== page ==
In his first official act as the new governor of the Reserve Bank of India (RBI), Raghuram Rajan raised the benchmark interest rate from 7.25 to 7.5%, causing a ripple of surprise in financial circles and eliciting protests from various business representatives. But for people who know the current condition of emerging markets and Rajan’s professional trajectory, this was not surprising, at all.
Rajan has no qualms about staging such challenges. In 2005, Rajan was chief economist of the International Monetary Fund and attended the top central bankers’ get together in Jackson Hole, Wyoming, to present a paper on how the financial sector had evolved during Alan Greenspan’s era. As Rajan later described the meeting, which was to be Greenspan’s last, in his book Fault Lines: “Some of the papers in the conference, in keeping with the Greenspan-era theme, focused on whether Alan Greenspan was the best central banker in history, or just among the best.” Continue reading “Hello World !! It would be wise to listen to Raghuram Rajan”
Reading between the lines from the Bank of Italy , Back to 2012 in the month of July Mario Draghi, on the verge of yet another Eurozone collapse, promised the world that he would do literally “whatever it takes” to defend the Euro, banks in the insolvent continent took his promise seriously, and ramped up their participation in the most epic Ponzi scheme conceived in Europe to a whole new level. The scheme, of course, was one where banks would buy sovereign bonds issued by their host country (most notably Spain and Italy), and subsequently repo them back to the ECB for near full cash (net of a minuscule haircut) collateral.
The IMF also published a crucial paragraph doing the spillover analysis indicates that a shock from Italy could have a marked impact on the Europe and beyond through trade and financials channels. Continue reading “Italy all over the Europe – It’s a Déjà vu Feeling for Mario Draghi”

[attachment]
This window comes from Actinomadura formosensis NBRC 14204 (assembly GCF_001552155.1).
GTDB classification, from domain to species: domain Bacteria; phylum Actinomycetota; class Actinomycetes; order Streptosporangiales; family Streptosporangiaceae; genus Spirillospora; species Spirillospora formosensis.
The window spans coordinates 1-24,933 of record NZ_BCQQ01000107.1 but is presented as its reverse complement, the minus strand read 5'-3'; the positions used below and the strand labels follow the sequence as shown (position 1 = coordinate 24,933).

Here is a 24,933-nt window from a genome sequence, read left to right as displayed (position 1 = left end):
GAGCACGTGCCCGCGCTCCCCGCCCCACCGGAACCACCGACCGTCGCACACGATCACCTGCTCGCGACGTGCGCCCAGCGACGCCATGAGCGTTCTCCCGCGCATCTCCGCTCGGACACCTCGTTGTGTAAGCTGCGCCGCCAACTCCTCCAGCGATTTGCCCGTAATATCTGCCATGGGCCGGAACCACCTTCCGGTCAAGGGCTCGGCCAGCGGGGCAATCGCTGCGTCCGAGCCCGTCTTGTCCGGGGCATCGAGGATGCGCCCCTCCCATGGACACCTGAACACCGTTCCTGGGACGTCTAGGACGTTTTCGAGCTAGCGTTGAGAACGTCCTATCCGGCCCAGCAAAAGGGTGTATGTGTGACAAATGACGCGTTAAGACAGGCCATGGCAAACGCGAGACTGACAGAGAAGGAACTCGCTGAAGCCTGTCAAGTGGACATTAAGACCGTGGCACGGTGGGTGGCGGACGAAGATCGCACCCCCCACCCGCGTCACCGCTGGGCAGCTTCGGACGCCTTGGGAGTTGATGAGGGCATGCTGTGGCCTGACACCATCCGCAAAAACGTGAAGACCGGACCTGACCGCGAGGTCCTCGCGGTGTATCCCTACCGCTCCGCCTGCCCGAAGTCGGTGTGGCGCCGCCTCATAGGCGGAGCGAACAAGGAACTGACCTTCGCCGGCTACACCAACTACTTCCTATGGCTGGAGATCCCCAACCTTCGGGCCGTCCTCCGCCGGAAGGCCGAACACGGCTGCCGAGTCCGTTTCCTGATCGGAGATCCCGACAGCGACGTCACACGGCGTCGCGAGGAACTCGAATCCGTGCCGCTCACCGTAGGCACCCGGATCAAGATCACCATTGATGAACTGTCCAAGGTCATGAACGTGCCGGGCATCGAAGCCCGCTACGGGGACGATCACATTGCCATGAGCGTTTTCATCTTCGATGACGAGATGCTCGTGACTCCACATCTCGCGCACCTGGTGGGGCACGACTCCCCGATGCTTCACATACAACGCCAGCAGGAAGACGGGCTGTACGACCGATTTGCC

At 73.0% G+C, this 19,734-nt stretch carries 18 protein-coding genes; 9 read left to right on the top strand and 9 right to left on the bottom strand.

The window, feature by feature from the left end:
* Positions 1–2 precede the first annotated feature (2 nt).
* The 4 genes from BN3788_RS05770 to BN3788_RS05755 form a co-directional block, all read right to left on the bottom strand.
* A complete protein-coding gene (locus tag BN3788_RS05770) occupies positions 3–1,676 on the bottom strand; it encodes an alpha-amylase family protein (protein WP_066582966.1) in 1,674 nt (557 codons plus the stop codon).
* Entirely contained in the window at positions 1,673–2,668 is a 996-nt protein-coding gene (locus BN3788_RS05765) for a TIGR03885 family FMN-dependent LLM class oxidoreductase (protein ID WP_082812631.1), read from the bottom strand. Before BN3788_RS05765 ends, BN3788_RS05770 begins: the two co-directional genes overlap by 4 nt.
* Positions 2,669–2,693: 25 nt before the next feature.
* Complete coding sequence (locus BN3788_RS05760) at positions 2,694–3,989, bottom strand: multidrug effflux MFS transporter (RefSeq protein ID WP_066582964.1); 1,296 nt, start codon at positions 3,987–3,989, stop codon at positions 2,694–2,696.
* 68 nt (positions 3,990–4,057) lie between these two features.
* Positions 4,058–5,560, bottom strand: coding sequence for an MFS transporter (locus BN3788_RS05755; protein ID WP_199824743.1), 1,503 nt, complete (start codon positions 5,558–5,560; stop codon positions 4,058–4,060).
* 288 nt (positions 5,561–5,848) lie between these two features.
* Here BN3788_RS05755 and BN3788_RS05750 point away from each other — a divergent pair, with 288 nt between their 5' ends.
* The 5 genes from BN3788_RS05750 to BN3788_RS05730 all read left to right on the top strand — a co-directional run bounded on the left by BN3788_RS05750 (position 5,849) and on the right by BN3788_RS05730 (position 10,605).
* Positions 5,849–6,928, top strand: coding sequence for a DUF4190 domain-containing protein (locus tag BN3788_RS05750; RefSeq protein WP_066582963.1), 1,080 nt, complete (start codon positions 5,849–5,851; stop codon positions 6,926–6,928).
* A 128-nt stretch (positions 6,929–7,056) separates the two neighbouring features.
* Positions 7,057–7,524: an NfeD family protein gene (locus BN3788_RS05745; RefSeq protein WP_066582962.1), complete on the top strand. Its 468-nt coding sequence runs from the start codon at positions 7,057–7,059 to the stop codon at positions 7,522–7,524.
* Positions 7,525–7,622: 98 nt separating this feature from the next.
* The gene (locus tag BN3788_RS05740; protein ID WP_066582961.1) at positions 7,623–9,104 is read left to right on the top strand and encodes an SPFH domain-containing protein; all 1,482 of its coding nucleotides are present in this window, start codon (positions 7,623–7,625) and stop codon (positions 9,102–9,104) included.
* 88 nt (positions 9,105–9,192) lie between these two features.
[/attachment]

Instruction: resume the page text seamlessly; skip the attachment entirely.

NEW HAVEN – The global economy could be in the early stages of another crisis. Once again, the US Federal Reserve is in the eye of the storm.
As the Fed attempts to exit from so-called quantitative easing (QE) – its unprecedented policy of massive purchases of long-term assets – many high-flying emerging economies suddenly find themselves in a vise. Currency and stock markets in India and Indonesia are plunging, with collateral damage evident in Brazil, South Africa, and Turkey.
The Fed insists that it is blameless – the same absurd position that it took in the aftermath of the Great Crisis of 2008-2009, when it maintained that its excessive monetary accommodation had nothing to do with the property and credit bubbles that nearly pushed the world into the abyss. Continue reading “The Next Global Crisis could be in Formation”
The rupee is getting weaker against the dollar and RBI did intervene in the market, Perhaps a better gauge would the tanking of the $INR from 54 to 61. I would attribute the wealth lost in that fall entirely to UPA & Pranab Da.
It is not end of the world or the INR. Just a part of the process by which markets discover price & force policy makers 2 revert 2 virtue.RBI should note that those Industrialists crying about the $INR are precisely those who add no local value but enjoy a protected market.
In the mean time just thought of sharing some basics from RBI : – Continue reading “How well you know about Money RBI : Central bank Termonologies”
Many have said that not all is not solved in the Euro-Zone. In fact, despite the ongoing rhetoric from the ECB that they stand ready to “do anything,” in reality they have done little to this point other than just talk the markets higher. While that has worked to a large degree to suppress rising interest rates on debt burdened Euro-Zone countries there has been no progress on the“unification” of the Euro-Zone or a resolution to its mounting debt problems.
Three Problems That Still Exist
There are still three major problems with the Euro-zone that, without fixing, will lead to the next chapter in the ongoing Euro-zone saga. Continue reading “Is The Eurozone Crisis Over”